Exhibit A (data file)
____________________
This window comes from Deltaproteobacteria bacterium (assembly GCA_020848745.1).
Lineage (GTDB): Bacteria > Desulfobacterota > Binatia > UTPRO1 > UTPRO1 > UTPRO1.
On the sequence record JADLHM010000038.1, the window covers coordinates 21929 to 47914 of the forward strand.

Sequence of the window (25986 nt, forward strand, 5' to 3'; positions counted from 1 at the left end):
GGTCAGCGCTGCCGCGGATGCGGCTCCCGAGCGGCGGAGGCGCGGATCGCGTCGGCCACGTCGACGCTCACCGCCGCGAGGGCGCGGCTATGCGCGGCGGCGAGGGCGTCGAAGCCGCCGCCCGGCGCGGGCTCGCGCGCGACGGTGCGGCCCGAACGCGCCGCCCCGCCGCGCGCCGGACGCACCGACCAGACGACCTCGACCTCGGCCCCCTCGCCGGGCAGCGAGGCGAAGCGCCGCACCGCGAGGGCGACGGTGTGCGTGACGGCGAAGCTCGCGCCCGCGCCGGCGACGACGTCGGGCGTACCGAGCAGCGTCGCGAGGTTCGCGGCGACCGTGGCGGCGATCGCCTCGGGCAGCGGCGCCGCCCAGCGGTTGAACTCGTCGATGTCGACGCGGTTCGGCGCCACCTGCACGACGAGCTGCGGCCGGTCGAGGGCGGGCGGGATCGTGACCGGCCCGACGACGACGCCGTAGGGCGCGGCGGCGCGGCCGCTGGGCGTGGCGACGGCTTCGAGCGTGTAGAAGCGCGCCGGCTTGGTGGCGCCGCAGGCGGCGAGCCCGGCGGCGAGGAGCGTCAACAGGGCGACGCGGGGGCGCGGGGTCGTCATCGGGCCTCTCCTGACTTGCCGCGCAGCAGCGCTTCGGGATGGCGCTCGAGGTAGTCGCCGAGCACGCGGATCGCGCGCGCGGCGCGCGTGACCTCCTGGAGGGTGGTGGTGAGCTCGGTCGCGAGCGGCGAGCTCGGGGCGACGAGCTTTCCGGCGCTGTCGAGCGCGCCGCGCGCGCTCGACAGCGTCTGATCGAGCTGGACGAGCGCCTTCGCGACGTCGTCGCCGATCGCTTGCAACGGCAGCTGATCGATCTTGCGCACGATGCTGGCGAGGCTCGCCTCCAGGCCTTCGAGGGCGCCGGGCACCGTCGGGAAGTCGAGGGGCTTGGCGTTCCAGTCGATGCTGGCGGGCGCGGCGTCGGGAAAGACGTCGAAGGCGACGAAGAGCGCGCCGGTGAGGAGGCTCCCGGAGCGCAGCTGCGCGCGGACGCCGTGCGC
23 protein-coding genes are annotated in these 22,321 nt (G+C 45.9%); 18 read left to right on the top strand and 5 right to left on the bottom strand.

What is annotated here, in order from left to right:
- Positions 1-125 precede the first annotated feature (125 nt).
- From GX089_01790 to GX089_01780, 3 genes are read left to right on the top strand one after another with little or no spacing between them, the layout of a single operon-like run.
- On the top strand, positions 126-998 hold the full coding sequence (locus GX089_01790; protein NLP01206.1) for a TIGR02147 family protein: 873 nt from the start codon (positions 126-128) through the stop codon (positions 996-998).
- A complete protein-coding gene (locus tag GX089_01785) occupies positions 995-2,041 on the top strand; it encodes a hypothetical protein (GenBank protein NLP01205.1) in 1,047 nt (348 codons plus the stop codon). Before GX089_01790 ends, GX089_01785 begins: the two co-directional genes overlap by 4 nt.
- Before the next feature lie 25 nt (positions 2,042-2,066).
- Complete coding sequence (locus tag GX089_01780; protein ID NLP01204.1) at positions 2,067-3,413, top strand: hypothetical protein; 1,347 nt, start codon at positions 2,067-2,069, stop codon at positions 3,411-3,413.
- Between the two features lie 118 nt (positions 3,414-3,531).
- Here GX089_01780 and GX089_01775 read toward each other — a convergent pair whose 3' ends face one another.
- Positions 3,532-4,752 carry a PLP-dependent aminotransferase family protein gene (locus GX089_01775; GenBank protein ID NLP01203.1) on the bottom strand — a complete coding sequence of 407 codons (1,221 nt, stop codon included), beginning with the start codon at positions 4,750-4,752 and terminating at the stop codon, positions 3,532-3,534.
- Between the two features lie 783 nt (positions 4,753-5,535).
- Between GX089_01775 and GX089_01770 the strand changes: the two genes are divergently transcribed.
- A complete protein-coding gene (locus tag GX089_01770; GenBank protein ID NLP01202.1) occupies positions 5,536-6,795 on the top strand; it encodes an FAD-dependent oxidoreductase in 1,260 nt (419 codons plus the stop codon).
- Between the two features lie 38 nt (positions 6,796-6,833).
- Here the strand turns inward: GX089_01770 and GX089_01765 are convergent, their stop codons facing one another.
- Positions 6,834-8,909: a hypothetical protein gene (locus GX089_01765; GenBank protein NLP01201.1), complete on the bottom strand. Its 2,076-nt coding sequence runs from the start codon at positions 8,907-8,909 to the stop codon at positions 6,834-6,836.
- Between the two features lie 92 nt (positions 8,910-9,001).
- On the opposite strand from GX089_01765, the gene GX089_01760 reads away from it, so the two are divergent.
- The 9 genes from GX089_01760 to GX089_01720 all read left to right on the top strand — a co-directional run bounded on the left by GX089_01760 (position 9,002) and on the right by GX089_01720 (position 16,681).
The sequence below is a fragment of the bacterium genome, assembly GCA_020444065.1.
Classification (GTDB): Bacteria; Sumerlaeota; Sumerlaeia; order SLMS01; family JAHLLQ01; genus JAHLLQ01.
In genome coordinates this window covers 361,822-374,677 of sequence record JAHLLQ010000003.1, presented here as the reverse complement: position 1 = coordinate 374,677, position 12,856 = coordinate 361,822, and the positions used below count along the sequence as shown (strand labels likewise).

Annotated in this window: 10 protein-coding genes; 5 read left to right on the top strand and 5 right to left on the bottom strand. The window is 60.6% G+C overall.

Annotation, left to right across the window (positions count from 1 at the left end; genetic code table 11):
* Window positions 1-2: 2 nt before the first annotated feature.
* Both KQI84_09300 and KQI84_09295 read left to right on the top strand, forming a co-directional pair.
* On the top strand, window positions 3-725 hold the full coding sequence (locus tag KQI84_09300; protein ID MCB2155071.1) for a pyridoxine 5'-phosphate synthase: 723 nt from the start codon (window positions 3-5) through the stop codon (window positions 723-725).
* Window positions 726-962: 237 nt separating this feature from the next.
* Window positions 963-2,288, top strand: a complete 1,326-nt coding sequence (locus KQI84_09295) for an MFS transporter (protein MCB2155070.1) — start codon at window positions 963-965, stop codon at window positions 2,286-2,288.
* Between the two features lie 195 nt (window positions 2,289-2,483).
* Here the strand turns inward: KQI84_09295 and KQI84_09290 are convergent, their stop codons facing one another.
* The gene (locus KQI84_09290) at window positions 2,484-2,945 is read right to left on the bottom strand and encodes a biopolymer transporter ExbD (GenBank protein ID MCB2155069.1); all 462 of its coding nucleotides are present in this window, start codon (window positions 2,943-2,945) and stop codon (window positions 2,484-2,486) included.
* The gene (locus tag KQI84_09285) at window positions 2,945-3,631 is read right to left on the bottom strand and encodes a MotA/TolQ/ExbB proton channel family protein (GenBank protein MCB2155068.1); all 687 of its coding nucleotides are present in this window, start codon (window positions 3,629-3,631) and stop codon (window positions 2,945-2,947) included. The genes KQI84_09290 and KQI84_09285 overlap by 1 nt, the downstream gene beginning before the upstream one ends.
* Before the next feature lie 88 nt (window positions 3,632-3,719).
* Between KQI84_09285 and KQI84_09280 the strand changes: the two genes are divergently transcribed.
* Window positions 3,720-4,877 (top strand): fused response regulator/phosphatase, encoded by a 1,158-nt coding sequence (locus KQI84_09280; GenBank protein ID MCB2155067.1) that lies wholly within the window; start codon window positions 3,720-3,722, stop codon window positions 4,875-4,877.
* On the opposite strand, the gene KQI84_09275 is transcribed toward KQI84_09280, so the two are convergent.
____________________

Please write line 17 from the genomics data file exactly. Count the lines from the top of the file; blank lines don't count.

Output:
- Between the two features lie 783 nt (positions 4,753-5,535).